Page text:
Details in 16th c. Map Illustration

Details of old maps are perhaps more interesting than the thing being mapped. Originally luxurious and imaginative, map surveys were sponsored by wealthy nobles, for whom they were a sign of prestige. The blank spaces were made as visually appealing as possible with fantastic sea creatures spouting across oceans and such rumored things. In the 1585 map of Iceland below, creatures surround the island. Check out the polar bears, who seem to be in a tight situation.

Details from other 16th c. maps below shows the same elaborate and fantastic decorative work in blank spaces, much as illuminated manuscripts’ margins were filled with detailed miniature scenes. However, these maps were not drawn by hand but used new printings techniques. Details like this show how the Renaissance straddled a time of belief and tradition and one of discovery and science.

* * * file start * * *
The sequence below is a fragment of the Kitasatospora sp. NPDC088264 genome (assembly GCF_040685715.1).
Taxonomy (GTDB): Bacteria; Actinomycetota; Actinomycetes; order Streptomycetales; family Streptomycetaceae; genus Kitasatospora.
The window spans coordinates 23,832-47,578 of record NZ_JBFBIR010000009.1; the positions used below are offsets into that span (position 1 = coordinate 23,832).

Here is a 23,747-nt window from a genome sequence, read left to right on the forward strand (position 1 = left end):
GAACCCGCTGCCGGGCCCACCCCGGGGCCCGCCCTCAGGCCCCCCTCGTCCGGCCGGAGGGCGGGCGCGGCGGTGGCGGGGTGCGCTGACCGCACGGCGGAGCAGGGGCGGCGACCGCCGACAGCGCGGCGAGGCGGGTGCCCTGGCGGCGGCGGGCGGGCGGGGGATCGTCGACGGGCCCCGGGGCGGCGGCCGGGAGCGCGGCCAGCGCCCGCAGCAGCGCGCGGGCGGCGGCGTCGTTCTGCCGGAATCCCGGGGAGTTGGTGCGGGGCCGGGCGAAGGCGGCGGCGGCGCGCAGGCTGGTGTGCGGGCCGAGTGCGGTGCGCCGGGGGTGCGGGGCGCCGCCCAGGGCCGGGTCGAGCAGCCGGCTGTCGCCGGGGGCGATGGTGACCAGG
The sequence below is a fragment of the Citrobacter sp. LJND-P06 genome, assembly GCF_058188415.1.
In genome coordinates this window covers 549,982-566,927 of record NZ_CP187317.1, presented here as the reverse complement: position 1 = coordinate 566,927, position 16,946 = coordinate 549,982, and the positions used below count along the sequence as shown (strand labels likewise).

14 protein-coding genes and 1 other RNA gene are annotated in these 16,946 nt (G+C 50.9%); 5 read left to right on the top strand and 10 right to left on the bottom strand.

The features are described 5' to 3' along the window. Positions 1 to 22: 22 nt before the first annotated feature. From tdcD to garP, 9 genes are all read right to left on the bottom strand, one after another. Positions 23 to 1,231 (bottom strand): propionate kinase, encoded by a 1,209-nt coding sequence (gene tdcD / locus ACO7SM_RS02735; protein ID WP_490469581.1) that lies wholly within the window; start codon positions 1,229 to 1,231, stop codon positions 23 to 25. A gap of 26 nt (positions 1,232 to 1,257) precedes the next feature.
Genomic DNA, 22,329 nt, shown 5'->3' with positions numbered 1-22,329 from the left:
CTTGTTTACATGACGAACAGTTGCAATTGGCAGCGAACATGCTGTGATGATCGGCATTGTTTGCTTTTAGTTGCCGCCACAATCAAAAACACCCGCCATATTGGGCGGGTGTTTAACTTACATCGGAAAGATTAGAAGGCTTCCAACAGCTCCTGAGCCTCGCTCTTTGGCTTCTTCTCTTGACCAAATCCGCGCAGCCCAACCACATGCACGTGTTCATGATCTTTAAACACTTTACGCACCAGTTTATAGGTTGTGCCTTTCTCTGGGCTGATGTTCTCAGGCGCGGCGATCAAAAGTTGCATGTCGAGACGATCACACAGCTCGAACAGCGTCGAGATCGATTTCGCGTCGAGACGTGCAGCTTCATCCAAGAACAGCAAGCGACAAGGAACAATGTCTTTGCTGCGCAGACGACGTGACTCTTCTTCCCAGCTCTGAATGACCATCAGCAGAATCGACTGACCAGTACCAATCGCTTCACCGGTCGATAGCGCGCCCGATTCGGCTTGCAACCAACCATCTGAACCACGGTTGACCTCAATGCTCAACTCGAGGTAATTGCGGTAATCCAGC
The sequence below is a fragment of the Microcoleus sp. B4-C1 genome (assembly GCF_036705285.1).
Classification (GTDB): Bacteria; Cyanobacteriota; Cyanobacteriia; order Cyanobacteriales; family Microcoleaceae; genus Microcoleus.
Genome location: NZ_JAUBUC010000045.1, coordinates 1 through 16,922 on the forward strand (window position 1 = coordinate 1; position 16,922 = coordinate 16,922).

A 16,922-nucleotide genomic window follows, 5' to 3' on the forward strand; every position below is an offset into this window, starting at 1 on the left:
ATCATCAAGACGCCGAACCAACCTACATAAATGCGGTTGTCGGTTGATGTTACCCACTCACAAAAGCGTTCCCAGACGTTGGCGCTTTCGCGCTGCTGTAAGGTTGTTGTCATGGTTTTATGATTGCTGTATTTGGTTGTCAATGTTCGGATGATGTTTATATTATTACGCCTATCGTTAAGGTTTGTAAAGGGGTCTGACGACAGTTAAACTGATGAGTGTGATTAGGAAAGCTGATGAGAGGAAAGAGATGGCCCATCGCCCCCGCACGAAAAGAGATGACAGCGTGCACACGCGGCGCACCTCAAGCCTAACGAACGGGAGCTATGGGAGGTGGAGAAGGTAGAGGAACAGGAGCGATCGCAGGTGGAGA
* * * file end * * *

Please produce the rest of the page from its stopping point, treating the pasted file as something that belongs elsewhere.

3 thoughts on “Details in 16th c. Map Illustration

  1. Such a detailed Icelandic map must’ve been commissioned by a Danish/Icelandic citizen, right?

    It looks like some kind of Nordic language at least.

    Awesome illumination 🙂

  2. Yes–I like that blog. Thanks for mentioning it. (I’m also quite fond of the polar bears)

    Seb, it was made in Antwerp by a guy named Abraham Ortelius, but based off a Scandinavian map. Not sure how accurate it was, but you’re pretty much on target.

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